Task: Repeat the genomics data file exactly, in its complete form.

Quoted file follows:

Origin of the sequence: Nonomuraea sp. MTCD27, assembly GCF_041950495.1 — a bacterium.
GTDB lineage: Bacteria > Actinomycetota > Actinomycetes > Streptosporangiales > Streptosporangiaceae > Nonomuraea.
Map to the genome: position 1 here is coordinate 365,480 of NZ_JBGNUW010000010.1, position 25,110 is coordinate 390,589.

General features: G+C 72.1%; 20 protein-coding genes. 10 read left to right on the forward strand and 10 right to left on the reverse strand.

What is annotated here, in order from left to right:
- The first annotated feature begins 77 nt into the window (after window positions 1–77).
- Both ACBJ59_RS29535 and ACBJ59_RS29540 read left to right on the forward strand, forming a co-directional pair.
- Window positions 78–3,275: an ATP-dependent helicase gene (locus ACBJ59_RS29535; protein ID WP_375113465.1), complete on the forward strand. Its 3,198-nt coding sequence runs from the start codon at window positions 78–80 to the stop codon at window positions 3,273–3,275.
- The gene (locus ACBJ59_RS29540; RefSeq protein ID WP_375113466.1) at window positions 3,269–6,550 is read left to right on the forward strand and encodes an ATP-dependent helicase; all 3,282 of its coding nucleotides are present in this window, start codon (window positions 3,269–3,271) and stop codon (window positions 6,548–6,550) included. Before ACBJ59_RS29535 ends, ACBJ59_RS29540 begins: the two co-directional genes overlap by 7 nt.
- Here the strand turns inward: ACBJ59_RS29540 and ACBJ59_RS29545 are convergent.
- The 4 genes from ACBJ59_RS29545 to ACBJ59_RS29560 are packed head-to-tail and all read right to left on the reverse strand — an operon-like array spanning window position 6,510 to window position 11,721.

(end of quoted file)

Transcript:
Origin of the sequence: Nonomuraea sp. MTCD27, assembly GCF_041950495.1 — a bacterium.
GTDB lineage: Bacteria > Actinomycetota > Actinomycetes > Streptosporangiales > Streptosporangiaceae > Nonomuraea.
Map to the genome: position 1 here is coordinate 365,480 of NZ_JBGNUW010000010.1, position 25,110 is coordinate 390,589.

General features: G+C 72.1%; 20 protein-coding genes. 10 read left to right on the forward strand and 10 right to left on the reverse strand.

What is annotated here, in order from left to right:
- The first annotated feature begins 77 nt into the window (after window positions 1–77).
- Both ACBJ59_RS29535 and ACBJ59_RS29540 read left to right on the forward strand, forming a co-directional pair.
- Window positions 78–3,275: an ATP-dependent helicase gene (locus ACBJ59_RS29535; protein ID WP_375113465.1), complete on the forward strand. Its 3,198-nt coding sequence runs from the start codon at window positions 78–80 to the stop codon at window positions 3,273–3,275.
- The gene (locus ACBJ59_RS29540; RefSeq protein ID WP_375113466.1) at window positions 3,269–6,550 is read left to right on the forward strand and encodes an ATP-dependent helicase; all 3,282 of its coding nucleotides are present in this window, start codon (window positions 3,269–3,271) and stop codon (window positions 6,548–6,550) included. Before ACBJ59_RS29535 ends, ACBJ59_RS29540 begins: the two co-directional genes overlap by 7 nt.
- Here the strand turns inward: ACBJ59_RS29540 and ACBJ59_RS29545 are convergent.
- The 4 genes from ACBJ59_RS29545 to ACBJ59_RS29560 are packed head-to-tail and all read right to left on the reverse strand — an operon-like array spanning window position 6,510 to window position 11,721.